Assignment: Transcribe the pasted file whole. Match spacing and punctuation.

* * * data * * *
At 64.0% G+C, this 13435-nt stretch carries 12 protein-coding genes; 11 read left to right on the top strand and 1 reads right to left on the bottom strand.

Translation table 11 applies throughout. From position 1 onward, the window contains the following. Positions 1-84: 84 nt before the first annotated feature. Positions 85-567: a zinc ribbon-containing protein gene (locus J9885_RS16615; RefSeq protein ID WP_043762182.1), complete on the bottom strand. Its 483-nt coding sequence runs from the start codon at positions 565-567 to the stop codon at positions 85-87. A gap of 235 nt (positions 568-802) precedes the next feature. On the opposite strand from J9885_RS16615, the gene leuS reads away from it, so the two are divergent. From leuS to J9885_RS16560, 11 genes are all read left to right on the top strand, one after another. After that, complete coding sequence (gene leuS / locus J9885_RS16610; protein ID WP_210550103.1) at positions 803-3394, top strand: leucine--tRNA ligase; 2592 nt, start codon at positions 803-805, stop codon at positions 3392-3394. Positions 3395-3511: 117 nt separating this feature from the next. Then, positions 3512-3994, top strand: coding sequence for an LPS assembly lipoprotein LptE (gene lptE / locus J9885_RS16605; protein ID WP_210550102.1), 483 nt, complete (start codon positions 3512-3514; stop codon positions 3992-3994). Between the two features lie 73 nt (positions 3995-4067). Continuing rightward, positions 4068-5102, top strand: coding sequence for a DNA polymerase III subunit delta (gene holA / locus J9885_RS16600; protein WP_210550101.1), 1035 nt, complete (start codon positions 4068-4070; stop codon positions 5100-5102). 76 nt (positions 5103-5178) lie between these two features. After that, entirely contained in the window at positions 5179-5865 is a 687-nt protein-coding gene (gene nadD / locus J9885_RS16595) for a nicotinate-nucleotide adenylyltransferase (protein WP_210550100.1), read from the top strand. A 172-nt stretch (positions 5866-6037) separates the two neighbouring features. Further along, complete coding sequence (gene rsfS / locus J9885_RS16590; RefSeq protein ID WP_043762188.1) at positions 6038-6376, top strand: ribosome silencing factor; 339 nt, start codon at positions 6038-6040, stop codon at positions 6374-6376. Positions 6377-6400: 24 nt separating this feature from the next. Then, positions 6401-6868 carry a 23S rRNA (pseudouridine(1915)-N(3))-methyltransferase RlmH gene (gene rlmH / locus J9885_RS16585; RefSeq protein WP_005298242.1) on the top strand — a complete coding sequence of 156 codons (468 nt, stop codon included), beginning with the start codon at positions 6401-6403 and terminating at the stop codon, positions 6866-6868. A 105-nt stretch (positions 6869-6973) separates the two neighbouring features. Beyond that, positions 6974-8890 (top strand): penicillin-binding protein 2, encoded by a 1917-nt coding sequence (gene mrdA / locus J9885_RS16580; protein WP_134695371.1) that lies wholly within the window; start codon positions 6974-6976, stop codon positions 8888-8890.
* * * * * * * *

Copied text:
At 64.0% G+C, this 13435-nt stretch carries 12 protein-coding genes; 11 read left to right on the top strand and 1 reads right to left on the bottom strand.

Translation table 11 applies throughout. From position 1 onward, the window contains the following. Positions 1-84: 84 nt before the first annotated feature. Positions 85-567: a zinc ribbon-containing protein gene (locus J9885_RS16615; RefSeq protein ID WP_043762182.1), complete on the bottom strand. Its 483-nt coding sequence runs from the start codon at positions 565-567 to the stop codon at positions 85-87. A gap of 235 nt (positions 568-802) precedes the next feature. On the opposite strand from J9885_RS16615, the gene leuS reads away from it, so the two are divergent. From leuS to J9885_RS16560, 11 genes are all read left to right on the top strand, one after another. After that, complete coding sequence (gene leuS / locus J9885_RS16610; protein ID WP_210550103.1) at positions 803-3394, top strand: leucine--tRNA ligase; 2592 nt, start codon at positions 803-805, stop codon at positions 3392-3394. Positions 3395-3511: 117 nt separating this feature from the next. Then, positions 3512-3994, top strand: coding sequence for an LPS assembly lipoprotein LptE (gene lptE / locus J9885_RS16605; protein ID WP_210550102.1), 483 nt, complete (start codon positions 3512-3514; stop codon positions 3992-3994). Between the two features lie 73 nt (positions 3995-4067). Continuing rightward, positions 4068-5102, top strand: coding sequence for a DNA polymerase III subunit delta (gene holA / locus J9885_RS16600; protein WP_210550101.1), 1035 nt, complete (start codon positions 4068-4070; stop codon positions 5100-5102). 76 nt (positions 5103-5178) lie between these two features. After that, entirely contained in the window at positions 5179-5865 is a 687-nt protein-coding gene (gene nadD / locus J9885_RS16595) for a nicotinate-nucleotide adenylyltransferase (protein WP_210550100.1), read from the top strand. A 172-nt stretch (positions 5866-6037) separates the two neighbouring features. Further along, complete coding sequence (gene rsfS / locus J9885_RS16590; RefSeq protein ID WP_043762188.1) at positions 6038-6376, top strand: ribosome silencing factor; 339 nt, start codon at positions 6038-6040, stop codon at positions 6374-6376. Positions 6377-6400: 24 nt separating this feature from the next. Then, positions 6401-6868 carry a 23S rRNA (pseudouridine(1915)-N(3))-methyltransferase RlmH gene (gene rlmH / locus J9885_RS16585; RefSeq protein WP_005298242.1) on the top strand — a complete coding sequence of 156 codons (468 nt, stop codon included), beginning with the start codon at positions 6401-6403 and terminating at the stop codon, positions 6866-6868. A 105-nt stretch (positions 6869-6973) separates the two neighbouring features. Beyond that, positions 6974-8890 (top strand): penicillin-binding protein 2, encoded by a 1917-nt coding sequence (gene mrdA / locus J9885_RS16580; protein WP_134695371.1) that lies wholly within the window; start codon positions 6974-6976, stop codon positions 8888-8890.